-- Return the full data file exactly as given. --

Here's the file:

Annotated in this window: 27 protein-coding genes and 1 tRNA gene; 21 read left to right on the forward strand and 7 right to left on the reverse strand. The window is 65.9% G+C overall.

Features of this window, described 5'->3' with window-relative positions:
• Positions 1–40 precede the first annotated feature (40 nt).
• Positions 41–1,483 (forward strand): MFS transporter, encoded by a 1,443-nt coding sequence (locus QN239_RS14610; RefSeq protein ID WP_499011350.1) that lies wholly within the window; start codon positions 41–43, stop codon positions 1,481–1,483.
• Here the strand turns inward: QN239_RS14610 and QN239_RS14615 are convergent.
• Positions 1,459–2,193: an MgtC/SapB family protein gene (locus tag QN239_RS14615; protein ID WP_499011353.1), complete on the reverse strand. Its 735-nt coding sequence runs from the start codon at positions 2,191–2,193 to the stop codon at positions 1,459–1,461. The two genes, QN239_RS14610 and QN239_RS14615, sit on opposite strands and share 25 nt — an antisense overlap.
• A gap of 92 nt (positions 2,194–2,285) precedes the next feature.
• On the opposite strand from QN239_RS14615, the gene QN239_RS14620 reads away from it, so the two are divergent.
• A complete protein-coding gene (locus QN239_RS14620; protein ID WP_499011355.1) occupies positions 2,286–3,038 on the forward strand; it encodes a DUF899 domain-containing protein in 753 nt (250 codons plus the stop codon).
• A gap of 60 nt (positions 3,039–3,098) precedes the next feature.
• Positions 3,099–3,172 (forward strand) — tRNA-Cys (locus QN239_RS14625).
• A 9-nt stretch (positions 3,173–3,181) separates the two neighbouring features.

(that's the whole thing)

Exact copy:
Annotated in this window: 27 protein-coding genes and 1 tRNA gene; 21 read left to right on the forward strand and 7 right to left on the reverse strand. The window is 65.9% G+C overall.

Features of this window, described 5'->3' with window-relative positions:
• Positions 1–40 precede the first annotated feature (40 nt).
• Positions 41–1,483 (forward strand): MFS transporter, encoded by a 1,443-nt coding sequence (locus QN239_RS14610; RefSeq protein ID WP_499011350.1) that lies wholly within the window; start codon positions 41–43, stop codon positions 1,481–1,483.
• Here the strand turns inward: QN239_RS14610 and QN239_RS14615 are convergent.
• Positions 1,459–2,193: an MgtC/SapB family protein gene (locus tag QN239_RS14615; protein ID WP_499011353.1), complete on the reverse strand. Its 735-nt coding sequence runs from the start codon at positions 2,191–2,193 to the stop codon at positions 1,459–1,461. The two genes, QN239_RS14610 and QN239_RS14615, sit on opposite strands and share 25 nt — an antisense overlap.
• A gap of 92 nt (positions 2,194–2,285) precedes the next feature.
• On the opposite strand from QN239_RS14615, the gene QN239_RS14620 reads away from it, so the two are divergent.
• A complete protein-coding gene (locus QN239_RS14620; protein ID WP_499011355.1) occupies positions 2,286–3,038 on the forward strand; it encodes a DUF899 domain-containing protein in 753 nt (250 codons plus the stop codon).
• A gap of 60 nt (positions 3,039–3,098) precedes the next feature.
• Positions 3,099–3,172 (forward strand) — tRNA-Cys (locus QN239_RS14625).
• A 9-nt stretch (positions 3,173–3,181) separates the two neighbouring features.